I cant believe the number of responses here, that think a pharmacist is something of a "clerk" where you hand them a piece of paper, and they have a legal obligation to hand you exactly whats written back. I am a pharmacist, I happen to work in a hospital clinic, but in any setting, a pharmacist is a HEALTHCARE PROVIDER, a professional with a license. It is absolutely within our scope of practice to request a diagnosis for ANY prescription ordered. A pharmacist also has every right to refuse any prescription they wish, if deemed so by their rationale, and that is a personal judgement call based on the individual patient and situation. The prescription should be handed back to the patient, EXCEPT in the case where a stolen prescription pad or clear fraudulent criminal behavior is suspected (yes we are trained for this).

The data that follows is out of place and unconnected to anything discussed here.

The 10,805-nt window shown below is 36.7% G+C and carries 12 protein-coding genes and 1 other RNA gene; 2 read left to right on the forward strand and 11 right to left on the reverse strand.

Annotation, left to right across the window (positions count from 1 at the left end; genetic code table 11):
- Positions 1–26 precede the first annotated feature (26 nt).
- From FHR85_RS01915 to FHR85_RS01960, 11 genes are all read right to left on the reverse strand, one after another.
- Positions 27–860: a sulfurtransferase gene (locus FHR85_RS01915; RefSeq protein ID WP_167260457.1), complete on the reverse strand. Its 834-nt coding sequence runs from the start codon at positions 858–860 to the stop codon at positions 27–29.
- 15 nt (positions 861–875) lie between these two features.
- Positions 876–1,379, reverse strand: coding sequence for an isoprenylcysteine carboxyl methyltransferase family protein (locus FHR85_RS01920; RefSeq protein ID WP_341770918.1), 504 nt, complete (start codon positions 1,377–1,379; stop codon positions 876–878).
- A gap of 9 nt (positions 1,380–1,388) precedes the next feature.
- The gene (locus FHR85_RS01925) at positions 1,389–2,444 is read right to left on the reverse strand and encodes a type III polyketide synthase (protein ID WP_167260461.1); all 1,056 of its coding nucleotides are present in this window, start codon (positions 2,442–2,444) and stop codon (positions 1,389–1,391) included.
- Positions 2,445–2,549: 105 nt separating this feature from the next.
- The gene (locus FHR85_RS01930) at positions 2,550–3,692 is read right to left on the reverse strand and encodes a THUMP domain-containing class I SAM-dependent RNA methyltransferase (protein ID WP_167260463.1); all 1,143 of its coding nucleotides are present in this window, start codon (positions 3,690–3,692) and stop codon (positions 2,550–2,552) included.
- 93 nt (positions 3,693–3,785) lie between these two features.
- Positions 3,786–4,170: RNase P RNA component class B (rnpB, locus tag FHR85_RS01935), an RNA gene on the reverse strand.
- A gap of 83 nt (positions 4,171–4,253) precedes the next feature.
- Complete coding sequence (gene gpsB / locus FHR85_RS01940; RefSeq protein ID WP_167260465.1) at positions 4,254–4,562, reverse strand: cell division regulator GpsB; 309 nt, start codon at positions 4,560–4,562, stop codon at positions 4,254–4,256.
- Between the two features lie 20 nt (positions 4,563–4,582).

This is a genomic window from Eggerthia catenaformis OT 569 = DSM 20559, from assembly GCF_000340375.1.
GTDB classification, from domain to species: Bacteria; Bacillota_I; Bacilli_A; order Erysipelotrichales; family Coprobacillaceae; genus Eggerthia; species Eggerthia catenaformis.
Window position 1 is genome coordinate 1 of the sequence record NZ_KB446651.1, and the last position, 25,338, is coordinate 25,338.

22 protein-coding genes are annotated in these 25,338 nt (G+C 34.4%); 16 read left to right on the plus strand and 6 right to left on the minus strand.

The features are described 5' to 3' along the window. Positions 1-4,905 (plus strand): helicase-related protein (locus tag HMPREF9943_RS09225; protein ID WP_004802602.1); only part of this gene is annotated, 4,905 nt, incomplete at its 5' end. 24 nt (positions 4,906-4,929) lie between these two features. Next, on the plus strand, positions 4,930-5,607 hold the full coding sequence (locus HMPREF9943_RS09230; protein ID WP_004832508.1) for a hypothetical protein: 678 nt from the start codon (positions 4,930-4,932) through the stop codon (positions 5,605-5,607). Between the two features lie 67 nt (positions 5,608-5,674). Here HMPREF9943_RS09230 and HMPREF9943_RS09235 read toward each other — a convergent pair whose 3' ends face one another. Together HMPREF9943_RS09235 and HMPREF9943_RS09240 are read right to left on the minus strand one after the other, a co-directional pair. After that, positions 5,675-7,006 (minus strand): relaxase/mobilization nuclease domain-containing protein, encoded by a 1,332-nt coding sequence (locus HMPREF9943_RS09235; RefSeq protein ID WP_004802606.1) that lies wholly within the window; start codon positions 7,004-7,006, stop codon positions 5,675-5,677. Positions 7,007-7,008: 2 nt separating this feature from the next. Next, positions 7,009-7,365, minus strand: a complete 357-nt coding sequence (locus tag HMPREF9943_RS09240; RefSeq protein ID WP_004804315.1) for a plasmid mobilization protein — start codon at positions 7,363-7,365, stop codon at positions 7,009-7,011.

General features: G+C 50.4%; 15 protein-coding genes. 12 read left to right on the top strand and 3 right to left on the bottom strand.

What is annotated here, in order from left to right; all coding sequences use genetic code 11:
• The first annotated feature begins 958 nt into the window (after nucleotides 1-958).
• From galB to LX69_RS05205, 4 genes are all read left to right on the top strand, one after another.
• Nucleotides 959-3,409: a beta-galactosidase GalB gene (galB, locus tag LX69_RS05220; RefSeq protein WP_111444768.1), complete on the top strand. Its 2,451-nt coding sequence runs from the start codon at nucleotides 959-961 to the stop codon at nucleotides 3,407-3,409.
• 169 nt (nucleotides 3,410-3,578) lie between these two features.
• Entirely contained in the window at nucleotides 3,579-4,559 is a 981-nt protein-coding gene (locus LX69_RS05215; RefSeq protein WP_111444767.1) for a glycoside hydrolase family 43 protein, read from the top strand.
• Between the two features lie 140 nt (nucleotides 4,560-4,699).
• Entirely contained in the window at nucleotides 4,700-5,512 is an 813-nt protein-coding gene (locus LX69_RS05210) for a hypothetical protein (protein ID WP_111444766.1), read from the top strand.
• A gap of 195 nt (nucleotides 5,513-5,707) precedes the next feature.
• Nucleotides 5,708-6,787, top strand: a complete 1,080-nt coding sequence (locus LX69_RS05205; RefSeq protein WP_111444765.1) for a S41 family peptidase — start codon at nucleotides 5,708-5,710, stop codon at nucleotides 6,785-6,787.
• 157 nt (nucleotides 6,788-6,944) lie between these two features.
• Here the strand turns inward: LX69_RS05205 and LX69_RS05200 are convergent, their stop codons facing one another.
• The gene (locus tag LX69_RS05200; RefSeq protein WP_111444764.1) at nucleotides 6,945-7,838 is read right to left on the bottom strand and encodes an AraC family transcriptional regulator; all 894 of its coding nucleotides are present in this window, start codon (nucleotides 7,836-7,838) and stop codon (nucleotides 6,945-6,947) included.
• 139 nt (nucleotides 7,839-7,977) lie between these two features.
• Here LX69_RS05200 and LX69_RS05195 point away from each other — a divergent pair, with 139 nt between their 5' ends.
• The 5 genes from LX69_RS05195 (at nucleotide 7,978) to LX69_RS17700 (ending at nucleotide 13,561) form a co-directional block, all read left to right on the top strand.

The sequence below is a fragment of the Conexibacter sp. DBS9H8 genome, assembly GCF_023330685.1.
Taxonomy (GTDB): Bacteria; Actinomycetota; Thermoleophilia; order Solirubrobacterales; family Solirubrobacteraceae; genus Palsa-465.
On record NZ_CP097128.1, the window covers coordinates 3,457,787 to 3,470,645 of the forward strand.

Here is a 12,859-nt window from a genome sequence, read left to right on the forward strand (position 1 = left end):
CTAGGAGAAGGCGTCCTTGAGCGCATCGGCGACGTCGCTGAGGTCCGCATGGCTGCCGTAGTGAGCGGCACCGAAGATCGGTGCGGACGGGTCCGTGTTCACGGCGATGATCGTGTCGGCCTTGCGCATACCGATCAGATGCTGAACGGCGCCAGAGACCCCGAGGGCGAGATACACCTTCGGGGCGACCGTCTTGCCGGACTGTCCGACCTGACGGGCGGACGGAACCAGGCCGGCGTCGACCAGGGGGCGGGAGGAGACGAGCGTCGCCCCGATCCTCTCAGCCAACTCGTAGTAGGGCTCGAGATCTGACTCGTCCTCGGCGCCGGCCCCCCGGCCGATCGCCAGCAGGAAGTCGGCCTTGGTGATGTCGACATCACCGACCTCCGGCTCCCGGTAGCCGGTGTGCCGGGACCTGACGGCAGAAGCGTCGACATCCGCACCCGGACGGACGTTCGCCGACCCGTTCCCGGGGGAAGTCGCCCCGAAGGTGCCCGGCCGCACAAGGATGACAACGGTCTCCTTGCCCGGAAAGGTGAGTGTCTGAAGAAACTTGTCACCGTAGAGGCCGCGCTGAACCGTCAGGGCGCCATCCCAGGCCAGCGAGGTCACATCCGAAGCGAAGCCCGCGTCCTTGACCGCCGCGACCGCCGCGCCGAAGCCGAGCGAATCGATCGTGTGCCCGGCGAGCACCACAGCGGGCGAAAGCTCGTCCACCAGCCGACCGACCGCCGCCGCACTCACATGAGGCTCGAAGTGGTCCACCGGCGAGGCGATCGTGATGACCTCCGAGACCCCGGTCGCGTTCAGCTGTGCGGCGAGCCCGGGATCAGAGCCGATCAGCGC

I have held a presription for verification, confirmed with the physician that this individual stole a prescription pad from the office and then have proceeded to call the DEA/narcotics police to have that individual arrested. Yes, 9 out of 10 times we dont need a diagnosis or any verification on standard everyday meds, as its pretty obvious what the medication is for, but we have every right to ask a physician EXACTLY what the background story is behind the rational for that medication, because our job is to be gatekeepers, mainly for patient and public safety. Our job is actually to protect you from receiving the incorrect drug, dose, strength, maximum daily dose, etc. You would be surprised how many physicians write incorrect prescriptions EVERY single day, and how many pharmacists catch and correct these orders. (I correct atleast 10 physician orders here for chemotherapy on a daily basis, ofcourse I have full access to the patients entire chart, medical record, history, labs, etc. I make these changes here without even calling a physician, but this is a different practice setting.) And to put something else into perspective for you, different medications have different doses for different conditions, and without knowing the diagnosis, we have no way of knowing if the correct dose was written for that particular diagnosis. YES, that is within our scope of practice to ensure you get the correct dose to treat your condition while maintaining your safety on that drug, it is not solely the responsibility of your phyisician. If you develop an adverse reaction to that drug, even if your physician wrote the prescription, they can sue the pharmacist stating "well you should know that that is an incorrect dose for that medication" and Vicodin ES written very commonly as "1-2 tablets every 4-6 hours" could result in a MASSIVE overdose over the course of time if "do not exceed 5 tablets per day" isn't on the labeling, people have died from taking drugs as such, even under normal prescribed safe doses with the right intention over extended periods of times. And you can blame all the people out there who incorrectly use these narcotic drugs for this tediousness behind having a pain medication filled. Some pharmacists personally dont give a sh*t anymore and they'll just fill anything, you may think they're being nice and respectful and curteous, but in reality, they are lazy, dont want to make the extra phone call and just dont care about the narcotic epidemic in this country and rather take the easy way out and fill anything and everything. That is not an ideal pharmacist from a practicing perspective.